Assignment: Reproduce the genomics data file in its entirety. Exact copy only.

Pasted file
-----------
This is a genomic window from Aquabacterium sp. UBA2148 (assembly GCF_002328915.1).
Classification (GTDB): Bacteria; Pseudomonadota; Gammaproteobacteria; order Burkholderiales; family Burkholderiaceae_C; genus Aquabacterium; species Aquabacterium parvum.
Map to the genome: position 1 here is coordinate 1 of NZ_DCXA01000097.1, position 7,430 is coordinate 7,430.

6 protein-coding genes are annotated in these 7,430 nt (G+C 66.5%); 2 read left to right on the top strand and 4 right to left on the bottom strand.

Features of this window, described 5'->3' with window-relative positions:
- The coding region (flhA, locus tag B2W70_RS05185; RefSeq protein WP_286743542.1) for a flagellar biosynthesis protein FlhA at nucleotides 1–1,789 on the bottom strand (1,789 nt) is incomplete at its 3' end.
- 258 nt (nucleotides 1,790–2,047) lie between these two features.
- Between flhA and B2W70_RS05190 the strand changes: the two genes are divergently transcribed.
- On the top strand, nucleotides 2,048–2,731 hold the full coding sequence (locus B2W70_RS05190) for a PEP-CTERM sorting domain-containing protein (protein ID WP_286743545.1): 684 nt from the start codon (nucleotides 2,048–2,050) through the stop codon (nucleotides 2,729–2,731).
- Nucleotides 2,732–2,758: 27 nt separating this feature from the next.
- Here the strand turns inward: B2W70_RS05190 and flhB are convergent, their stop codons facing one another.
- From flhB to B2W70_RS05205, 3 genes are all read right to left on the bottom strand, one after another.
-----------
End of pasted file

This is a genomic window from Aquabacterium sp. UBA2148 (assembly GCF_002328915.1).
Classification (GTDB): Bacteria; Pseudomonadota; Gammaproteobacteria; order Burkholderiales; family Burkholderiaceae_C; genus Aquabacterium; species Aquabacterium parvum.
Map to the genome: position 1 here is coordinate 1 of NZ_DCXA01000097.1, position 7,430 is coordinate 7,430.

6 protein-coding genes are annotated in these 7,430 nt (G+C 66.5%); 2 read left to right on the top strand and 4 right to left on the bottom strand.

Features of this window, described 5'->3' with window-relative positions:
- The coding region (flhA, locus tag B2W70_RS05185; RefSeq protein WP_286743542.1) for a flagellar biosynthesis protein FlhA at nucleotides 1–1,789 on the bottom strand (1,789 nt) is incomplete at its 3' end.
- 258 nt (nucleotides 1,790–2,047) lie between these two features.
- Between flhA and B2W70_RS05190 the strand changes: the two genes are divergently transcribed.
- On the top strand, nucleotides 2,048–2,731 hold the full coding sequence (locus B2W70_RS05190) for a PEP-CTERM sorting domain-containing protein (protein ID WP_286743545.1): 684 nt from the start codon (nucleotides 2,048–2,050) through the stop codon (nucleotides 2,729–2,731).
- Nucleotides 2,732–2,758: 27 nt separating this feature from the next.
- Here the strand turns inward: B2W70_RS05190 and flhB are convergent, their stop codons facing one another.
- From flhB to B2W70_RS05205, 3 genes are all read right to left on the bottom strand, one after another.